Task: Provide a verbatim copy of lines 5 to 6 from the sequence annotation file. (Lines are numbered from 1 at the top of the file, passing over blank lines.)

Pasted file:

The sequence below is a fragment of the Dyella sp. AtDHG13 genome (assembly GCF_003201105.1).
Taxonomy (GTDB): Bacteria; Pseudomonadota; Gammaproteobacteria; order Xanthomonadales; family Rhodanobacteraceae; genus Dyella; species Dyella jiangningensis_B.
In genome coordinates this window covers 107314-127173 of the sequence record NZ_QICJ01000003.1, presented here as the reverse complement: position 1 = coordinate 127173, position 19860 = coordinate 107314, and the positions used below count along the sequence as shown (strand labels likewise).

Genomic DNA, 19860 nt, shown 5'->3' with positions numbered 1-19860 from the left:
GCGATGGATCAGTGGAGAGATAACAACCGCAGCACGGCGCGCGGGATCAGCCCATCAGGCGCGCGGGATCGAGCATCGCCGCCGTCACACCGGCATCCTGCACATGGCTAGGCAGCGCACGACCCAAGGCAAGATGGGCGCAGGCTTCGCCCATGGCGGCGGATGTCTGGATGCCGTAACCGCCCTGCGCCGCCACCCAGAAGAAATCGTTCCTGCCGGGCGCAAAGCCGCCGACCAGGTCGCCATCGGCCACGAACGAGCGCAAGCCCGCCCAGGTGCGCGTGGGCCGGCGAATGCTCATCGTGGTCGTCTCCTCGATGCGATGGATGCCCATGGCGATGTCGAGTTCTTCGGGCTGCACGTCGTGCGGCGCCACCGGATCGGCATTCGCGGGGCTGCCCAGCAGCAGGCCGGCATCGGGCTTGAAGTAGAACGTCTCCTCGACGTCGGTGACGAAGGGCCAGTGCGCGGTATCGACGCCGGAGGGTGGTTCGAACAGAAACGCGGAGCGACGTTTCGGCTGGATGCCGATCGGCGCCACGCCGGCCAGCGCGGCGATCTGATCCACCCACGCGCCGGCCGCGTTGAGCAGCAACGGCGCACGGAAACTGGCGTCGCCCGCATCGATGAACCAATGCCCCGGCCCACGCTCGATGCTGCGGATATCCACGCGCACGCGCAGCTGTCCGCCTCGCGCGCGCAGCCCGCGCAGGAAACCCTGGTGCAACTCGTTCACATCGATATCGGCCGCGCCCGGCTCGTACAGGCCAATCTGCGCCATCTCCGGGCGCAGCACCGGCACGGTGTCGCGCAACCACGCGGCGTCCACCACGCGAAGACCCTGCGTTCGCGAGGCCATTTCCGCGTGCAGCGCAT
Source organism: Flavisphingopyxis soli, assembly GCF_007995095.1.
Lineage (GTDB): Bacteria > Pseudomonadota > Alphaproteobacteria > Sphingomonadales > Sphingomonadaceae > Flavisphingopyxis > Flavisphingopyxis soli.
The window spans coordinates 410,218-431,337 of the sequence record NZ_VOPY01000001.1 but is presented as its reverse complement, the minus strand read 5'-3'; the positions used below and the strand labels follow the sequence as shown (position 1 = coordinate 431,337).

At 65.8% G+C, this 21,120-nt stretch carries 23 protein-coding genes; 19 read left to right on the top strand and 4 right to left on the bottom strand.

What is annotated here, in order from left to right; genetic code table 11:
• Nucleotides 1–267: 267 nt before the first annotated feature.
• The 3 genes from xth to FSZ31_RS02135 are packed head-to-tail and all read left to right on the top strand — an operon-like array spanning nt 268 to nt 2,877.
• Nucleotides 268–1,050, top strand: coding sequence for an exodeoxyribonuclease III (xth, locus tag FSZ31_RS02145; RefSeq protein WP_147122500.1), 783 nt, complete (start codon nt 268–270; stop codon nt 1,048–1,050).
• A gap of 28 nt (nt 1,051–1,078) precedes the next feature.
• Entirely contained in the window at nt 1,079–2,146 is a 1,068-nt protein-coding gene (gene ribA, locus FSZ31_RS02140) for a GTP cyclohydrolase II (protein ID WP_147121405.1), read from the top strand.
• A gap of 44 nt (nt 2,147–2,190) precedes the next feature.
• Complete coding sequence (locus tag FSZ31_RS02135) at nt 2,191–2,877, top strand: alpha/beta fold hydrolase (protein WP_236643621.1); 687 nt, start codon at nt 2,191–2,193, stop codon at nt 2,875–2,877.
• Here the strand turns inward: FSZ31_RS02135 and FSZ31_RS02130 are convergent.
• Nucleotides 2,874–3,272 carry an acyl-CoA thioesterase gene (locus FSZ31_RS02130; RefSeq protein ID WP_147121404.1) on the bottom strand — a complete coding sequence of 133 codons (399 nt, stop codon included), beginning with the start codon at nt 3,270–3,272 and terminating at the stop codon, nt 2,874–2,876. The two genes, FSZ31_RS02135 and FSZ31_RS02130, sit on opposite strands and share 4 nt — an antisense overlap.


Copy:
GCGATGGATCAGTGGAGAGATAACAACCGCAGCACGGCGCGCGGGATCAGCCCATCAGGCGCGCGGGATCGAGCATCGCCGCCGTCACACCGGCATCCTGCACATGGCTAGGCAGCGCACGACCCAAGGCAAGATGGGCGCAGGCTTCGCCCATGGCGGCGGATGTCTGGATGCCGTAACCGCCCTGCGCCGCCACCCAGAAGAAATCGTTCCTGCCGGGCGCAAAGCCGCCGACCAGGTCGCCATCGGCCACGAACGAGCGCAAGCCCGCCCAGGTGCGCGTGGGCCGGCGAATGCTCATCGTGGTCGTCTCCTCGATGCGATGGATGCCCATGGCGATGTCGAGTTCTTCGGGCTGCACGTCGTGCGGCGCCACCGGATCGGCATTCGCGGGGCTGCCCAGCAGCAGGCCGGCATCGGGCTTGAAGTAGAACGTCTCCTCGACGTCGGTGACGAAGGGCCAGTGCGCGGTATCGACGCCGGAGGGTGGTTCGAACAGAAACGCGGAGCGACGTTTCGGCTGGATGCCGATCGGCGCCACGCCGGCCAGCGCGGCGATCTGATCCACCCACGCGCCGGCCGCGTTGAGCAGCAACGGCGCACGGAAACTGGCGTCGCCCGCATCGATGAACCAATGCCCCGGCCCACGCTCGATGCTGCGGATATCCACGCGCACGCGCAGCTGTCCGCCTCGCGCGCGCAGCCCGCGCAGGAAACCCTGGTGCAACTCGTTCACATCGATATCGGCCGCGCCCGGCTCGTACAGGCCAATCTGCGCCATCTCCGGGCGCAGCACCGGCACGGTGTCGCGCAACCACGCGGCGTCCACCACGCGAAGACCCTGCGTTCGCGAGGCCATTTCCGCGTGCAGCGCAT
Source organism: Flavisphingopyxis soli, assembly GCF_007995095.1.